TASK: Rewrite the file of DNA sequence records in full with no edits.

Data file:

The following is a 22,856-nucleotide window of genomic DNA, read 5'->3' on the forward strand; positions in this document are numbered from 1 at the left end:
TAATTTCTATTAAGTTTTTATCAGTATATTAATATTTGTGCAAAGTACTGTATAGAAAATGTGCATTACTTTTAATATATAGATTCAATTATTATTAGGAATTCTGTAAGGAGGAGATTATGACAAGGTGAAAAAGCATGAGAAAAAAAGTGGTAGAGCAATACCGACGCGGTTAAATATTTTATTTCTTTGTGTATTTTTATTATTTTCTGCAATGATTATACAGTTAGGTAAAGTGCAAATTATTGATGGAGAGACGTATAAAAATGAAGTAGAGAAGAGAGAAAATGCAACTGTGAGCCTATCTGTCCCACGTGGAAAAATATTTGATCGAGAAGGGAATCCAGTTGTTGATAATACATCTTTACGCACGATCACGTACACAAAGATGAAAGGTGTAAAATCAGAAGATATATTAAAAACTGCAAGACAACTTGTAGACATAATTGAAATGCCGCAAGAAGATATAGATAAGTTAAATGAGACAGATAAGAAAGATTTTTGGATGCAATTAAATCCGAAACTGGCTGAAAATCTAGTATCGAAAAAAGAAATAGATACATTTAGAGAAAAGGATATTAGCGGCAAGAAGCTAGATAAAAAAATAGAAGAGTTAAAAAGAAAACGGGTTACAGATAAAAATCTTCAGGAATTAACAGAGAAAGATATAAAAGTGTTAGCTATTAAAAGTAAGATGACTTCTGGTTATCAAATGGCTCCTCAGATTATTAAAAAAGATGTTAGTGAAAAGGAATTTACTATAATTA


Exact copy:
The following is a 22,856-nucleotide window of genomic DNA, read 5'->3' on the forward strand; positions in this document are numbered from 1 at the left end:
TAATTTCTATTAAGTTTTTATCAGTATATTAATATTTGTGCAAAGTACTGTATAGAAAATGTGCATTACTTTTAATATATAGATTCAATTATTATTAGGAATTCTGTAAGGAGGAGATTATGACAAGGTGAAAAAGCATGAGAAAAAAAGTGGTAGAGCAATACCGACGCGGTTAAATATTTTATTTCTTTGTGTATTTTTATTATTTTCTGCAATGATTATACAGTTAGGTAAAGTGCAAATTATTGATGGAGAGACGTATAAAAATGAAGTAGAGAAGAGAGAAAATGCAACTGTGAGCCTATCTGTCCCACGTGGAAAAATATTTGATCGAGAAGGGAATCCAGTTGTTGATAATACATCTTTACGCACGATCACGTACACAAAGATGAAAGGTGTAAAATCAGAAGATATATTAAAAACTGCAAGACAACTTGTAGACATAATTGAAATGCCGCAAGAAGATATAGATAAGTTAAATGAGACAGATAAGAAAGATTTTTGGATGCAATTAAATCCGAAACTGGCTGAAAATCTAGTATCGAAAAAAGAAATAGATACATTTAGAGAAAAGGATATTAGCGGCAAGAAGCTAGATAAAAAAATAGAAGAGTTAAAAAGAAAACGGGTTACAGATAAAAATCTTCAGGAATTAACAGAGAAAGATATAAAAGTGTTAGCTATTAAAAGTAAGATGACTTCTGGTTATCAAATGGCTCCTCAGATTATTAAAAAAGATGTTAGTGAAAAGGAATTTACTATAATTA